While the frequency of the rectangular wave k is set to 100 Hz above, it can be varied up to the frequency of the high frequency ripple signal r. However, flicker produced by alternating lamp current polarity occurs when the rectangular wave frequency is below 50 Hz, and audible noise occurs in the range from 1 kHz to 15 kHz. As a result, the preferred range for the frequency of the rectangular wave k is from 50 Hz to 1 kHz.

The waveform to which the amplitude-modulated high frequency ripple signal r is superposed shall not be limited to a square wave. More specifically, an amplitude-modulated high frequency ripple signal r can be superposed to a sine wave current s as shown in FIG. 16. An amplitude-modulated high frequency ripple signal r can also be superposed to a current d as shown in FIG. 17.

It will also be obvious that while the preferable range of ripple level change is from 0.55 to 0.75 as described above, the invention shall not be so limited. More specifically, the desirable range of ripple level change will necessarily vary according to such factors as the lamp filler, and lamps comprised differently from that described above shall not be limited to the above described range. For example, a 35-W metal halide lamp containing mercury and iodides of scandium (Sc) and sodium (Na) exhibit discharge arc oscillation in the arc periphery at a ripple level of approximately 0.8 or greater, and a perfectly straight arc at a ripple level of approximately 0.45. The preferable ripple level range in this case is therefore from approximately 0.30 to approximately 0.60.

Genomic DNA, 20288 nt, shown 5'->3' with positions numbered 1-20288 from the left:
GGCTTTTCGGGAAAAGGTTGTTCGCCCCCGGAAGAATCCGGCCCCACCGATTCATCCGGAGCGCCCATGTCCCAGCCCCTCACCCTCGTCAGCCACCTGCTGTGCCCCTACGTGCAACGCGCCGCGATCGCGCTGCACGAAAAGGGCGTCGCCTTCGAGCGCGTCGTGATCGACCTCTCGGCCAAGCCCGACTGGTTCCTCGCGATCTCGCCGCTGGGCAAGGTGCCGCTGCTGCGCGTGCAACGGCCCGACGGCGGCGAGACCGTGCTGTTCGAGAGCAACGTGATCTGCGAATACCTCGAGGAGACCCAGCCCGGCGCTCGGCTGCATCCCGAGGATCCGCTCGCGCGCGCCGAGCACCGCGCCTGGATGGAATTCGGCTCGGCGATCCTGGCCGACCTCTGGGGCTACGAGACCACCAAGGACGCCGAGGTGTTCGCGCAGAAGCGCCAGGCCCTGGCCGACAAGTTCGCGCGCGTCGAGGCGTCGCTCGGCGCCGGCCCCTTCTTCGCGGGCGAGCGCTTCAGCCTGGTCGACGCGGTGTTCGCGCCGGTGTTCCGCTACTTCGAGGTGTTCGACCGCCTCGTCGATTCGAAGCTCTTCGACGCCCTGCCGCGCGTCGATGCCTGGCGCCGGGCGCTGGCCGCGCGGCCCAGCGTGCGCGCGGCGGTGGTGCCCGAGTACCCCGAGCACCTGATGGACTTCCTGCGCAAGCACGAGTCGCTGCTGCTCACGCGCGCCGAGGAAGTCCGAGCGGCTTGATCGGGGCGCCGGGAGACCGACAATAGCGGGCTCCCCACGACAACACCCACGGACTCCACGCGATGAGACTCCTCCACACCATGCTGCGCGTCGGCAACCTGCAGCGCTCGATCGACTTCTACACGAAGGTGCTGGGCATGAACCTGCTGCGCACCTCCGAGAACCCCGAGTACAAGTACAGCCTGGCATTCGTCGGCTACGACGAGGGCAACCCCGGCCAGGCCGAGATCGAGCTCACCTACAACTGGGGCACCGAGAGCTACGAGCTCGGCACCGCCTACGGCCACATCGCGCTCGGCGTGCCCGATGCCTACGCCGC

The operating method of the present invention for achieving a straight arc and suppressing discharge arc instability can be applied with all high pressure discharge lamps.

A unique case is when the ripple level achieving a straight arc is sufficiently less than the ripple level at which the arc periphery becomes unstable. In this case it is apparent that the range is which the arc periphery is stable can be selected as the range of allowable ripple level change, i.e., the upper limit of the ripple level range is set below the ripple level resulting in arc instability.

Related to this, if the ripple level is set such that the high pressure discharge lamp is driven at a ripple level inducing instability in the arc periphery (instability period 10A, FIG. 10)) longer than it is driven at a ripple level not inducing such instability (stability period 10B, FIG. 10), and the arc can be straightened, modulation signal s(t) does not need to be mathematically expressible as a periodic function (such as a sine wave function).

Moreover, the frequency of modulation signal s(t) is described in the exemplary embodiment of the present invention above as being 600 Hz, but is variable to a maximum frequency equal to the frequency of the high frequency ripple signal r. However, audible noise occurs in the range from 1 kHz to 15 kHz; this frequency range is also preferably avoided for practical use. The lower limit is 50 Hz. Flicker also occurs when the frequency is below 50 Hz. As a result, the preferred range for the frequency of the modulation signal s(t) is from 50 Hz to 1 kHz.